Now I've come across an article saying, in essence, that women process alcohol differently than men, so the effects on their bodies are different.  Of course, any woman who is, or plans on becoming, preganant has to be concerned with the effects of drinking on her child-to-be.  Perhaps even more important, women are at greater risk of liver damage and other diseases associated with excessive alcohol consumption because their bodies break down alcohol more slowly and store it for longer periods of time.  That is related to a fact I mentioned earlier:  We store more fat, as a portion of our body weight, and keep it for longer, than men do.  That same fact is also one reason why women are at greater risk of heart attacks and diseases as a result of drinking.

(Of course, there are other hazards women face, such as an increased risk of experiencing sexual assault, as a result of alcohol consumption.)

Any time I read or hear about the medical differences between women and men, I can't help but to wonder how I will be affected.  I share some of the same medical and psychological difficulties--and rewards--of being a woman that cisgender females experience from the time they're born.  But, in other ways, my body still acts and reacts like that of a man.  The reverse of what I have just described holds true, of course, for female-to-male transgenders.

Now that we have three or four generations (depending on how you count) of people who've made medical gender transitions (as opposed to earlier trans people who lived or merely dressed as the gender of their minds and spirits), I think we're just starting to learn about the ways  in which we become and don't become--medically and psychologically--more like the gender in which we live than the one we're assigned at birth.  Also, the fact that hormone treatments and surgeries are different from those available to earlier generations, and the fact that more of us are living longer, will reveal more about the degree to which we take on the hazards and the benefits of our true, spiritual genders.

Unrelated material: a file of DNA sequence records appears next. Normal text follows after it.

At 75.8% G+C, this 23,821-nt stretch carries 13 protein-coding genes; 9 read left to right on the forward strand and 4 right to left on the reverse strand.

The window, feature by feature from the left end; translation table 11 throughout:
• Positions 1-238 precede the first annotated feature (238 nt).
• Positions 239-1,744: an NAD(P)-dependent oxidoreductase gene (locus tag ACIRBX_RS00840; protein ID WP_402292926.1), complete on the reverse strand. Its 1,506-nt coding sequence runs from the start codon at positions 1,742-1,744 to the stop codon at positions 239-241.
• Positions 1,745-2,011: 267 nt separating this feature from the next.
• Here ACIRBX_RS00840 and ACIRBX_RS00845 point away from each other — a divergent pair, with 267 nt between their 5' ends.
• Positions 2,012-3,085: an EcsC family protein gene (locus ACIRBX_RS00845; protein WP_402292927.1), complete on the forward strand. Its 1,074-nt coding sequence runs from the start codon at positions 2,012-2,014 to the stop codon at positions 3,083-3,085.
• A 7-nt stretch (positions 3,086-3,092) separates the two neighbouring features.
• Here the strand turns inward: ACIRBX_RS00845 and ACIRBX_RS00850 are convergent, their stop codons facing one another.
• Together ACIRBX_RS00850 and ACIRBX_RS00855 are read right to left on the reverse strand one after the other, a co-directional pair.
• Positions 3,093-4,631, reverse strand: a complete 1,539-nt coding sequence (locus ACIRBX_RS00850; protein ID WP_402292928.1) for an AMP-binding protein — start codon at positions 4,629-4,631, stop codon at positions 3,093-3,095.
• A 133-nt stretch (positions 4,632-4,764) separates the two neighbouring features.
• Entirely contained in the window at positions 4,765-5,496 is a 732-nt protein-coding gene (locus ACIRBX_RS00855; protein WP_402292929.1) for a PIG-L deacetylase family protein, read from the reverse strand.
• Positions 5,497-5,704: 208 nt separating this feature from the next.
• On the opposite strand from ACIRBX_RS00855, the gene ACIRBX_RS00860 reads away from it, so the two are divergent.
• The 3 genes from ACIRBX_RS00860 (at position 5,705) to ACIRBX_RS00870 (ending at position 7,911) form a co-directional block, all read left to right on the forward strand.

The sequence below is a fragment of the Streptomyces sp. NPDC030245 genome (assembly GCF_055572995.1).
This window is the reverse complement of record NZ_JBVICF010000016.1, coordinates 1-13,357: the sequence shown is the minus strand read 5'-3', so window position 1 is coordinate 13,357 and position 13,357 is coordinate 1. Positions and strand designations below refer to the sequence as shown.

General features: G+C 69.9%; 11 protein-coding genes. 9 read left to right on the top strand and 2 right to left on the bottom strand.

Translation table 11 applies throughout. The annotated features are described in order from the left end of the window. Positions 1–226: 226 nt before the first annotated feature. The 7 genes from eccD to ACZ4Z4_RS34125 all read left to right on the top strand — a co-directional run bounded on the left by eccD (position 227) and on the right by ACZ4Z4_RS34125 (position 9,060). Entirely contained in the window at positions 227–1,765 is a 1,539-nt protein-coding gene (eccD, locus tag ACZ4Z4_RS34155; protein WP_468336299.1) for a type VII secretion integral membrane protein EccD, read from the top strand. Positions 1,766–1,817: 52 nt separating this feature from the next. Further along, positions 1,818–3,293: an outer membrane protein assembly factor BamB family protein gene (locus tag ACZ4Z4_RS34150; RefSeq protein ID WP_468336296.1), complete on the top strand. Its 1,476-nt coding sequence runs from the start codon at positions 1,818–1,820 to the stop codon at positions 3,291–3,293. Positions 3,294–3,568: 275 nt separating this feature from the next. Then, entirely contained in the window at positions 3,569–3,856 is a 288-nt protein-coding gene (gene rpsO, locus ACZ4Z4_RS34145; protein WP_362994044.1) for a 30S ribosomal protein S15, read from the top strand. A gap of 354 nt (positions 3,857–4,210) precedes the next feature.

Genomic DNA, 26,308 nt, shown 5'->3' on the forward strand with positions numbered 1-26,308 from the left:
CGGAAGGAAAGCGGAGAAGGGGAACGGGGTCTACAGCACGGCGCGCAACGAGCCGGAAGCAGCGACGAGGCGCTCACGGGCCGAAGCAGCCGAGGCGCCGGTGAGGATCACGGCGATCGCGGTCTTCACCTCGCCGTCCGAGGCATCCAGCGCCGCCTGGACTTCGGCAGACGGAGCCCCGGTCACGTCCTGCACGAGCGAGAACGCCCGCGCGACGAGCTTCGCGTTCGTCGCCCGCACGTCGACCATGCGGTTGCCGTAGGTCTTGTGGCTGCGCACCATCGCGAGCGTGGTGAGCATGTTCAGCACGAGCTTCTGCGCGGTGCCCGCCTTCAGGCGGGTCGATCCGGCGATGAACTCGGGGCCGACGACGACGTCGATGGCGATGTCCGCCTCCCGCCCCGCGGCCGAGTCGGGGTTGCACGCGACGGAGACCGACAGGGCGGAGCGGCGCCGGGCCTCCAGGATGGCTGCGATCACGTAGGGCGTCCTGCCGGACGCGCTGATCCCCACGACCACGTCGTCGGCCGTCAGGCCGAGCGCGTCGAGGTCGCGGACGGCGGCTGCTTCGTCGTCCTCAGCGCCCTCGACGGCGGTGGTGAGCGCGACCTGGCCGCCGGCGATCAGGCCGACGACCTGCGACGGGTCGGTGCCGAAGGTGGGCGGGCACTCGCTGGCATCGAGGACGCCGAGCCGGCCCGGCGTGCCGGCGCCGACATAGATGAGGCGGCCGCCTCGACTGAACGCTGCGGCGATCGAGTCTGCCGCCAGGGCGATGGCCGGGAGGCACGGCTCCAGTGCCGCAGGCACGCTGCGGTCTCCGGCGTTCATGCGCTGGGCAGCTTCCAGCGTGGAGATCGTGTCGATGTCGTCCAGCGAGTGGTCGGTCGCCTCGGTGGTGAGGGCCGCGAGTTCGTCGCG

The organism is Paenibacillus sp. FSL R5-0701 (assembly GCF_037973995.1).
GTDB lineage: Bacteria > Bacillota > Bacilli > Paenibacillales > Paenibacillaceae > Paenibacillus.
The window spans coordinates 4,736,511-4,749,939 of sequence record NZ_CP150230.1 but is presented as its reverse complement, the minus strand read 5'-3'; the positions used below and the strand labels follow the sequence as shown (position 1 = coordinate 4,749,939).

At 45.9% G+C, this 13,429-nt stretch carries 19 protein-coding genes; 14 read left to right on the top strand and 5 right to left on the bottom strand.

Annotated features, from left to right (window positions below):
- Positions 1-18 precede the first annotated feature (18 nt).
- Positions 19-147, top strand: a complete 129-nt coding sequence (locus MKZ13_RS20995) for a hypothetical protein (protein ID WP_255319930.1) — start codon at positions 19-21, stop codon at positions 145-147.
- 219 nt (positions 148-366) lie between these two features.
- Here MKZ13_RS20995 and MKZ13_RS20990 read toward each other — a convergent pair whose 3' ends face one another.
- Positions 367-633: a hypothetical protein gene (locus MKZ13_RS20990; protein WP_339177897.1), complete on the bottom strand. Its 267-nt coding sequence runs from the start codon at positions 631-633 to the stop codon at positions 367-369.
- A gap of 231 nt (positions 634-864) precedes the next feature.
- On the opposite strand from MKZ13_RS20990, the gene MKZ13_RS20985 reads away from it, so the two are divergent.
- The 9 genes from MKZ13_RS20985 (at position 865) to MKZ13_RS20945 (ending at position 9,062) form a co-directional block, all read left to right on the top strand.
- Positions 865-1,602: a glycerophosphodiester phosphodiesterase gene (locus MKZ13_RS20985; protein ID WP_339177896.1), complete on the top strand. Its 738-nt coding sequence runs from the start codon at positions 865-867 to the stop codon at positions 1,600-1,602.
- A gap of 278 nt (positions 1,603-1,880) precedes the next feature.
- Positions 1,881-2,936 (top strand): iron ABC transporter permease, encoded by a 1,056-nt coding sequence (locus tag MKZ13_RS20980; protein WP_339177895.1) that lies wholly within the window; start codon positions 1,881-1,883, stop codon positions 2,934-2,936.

13 April 2014

A Message Like No Other

When you cycle in an urban area, you see more graffiti than the average person.  More important, you see it at closer range than someone riding a bus or cab, or driving by.

Even while seeing so closely, you don't remember a lot of it.  After all, so much of it, frankly, looks alike.  But every once in a while you see "tags" that stand out for their use of color, artistry or simply their overall size.  And, sometimes, you see a graffito that's a true work of art.  I am fortunate in having lived, for years, not very far from Five Pointz--whose days are. lamentably, numbered.

But this piece--on the side of a Barrow Street building, just west of Hudson Street in Greenwich Village, is like no other I've seen:

12 April 2014

Something That Hasn't Changed (Unfortunately)

Last night, I stopped by the LGBT Community Center.  I hadn't been there in a while, but early in my transition, I sometimes felt as if I were living there.

Anyway, I bumped into a few people I haven't seen in some time. One of them is someone I'll call Lorna.  She participated in two of the support groups I attended early in my transition.  Back then, she was still living as male but was exploring her gender identity and sexuality.  After a few other life-changing events which I won't reveal, so as not to run the risk of outing her, she recently began her transition.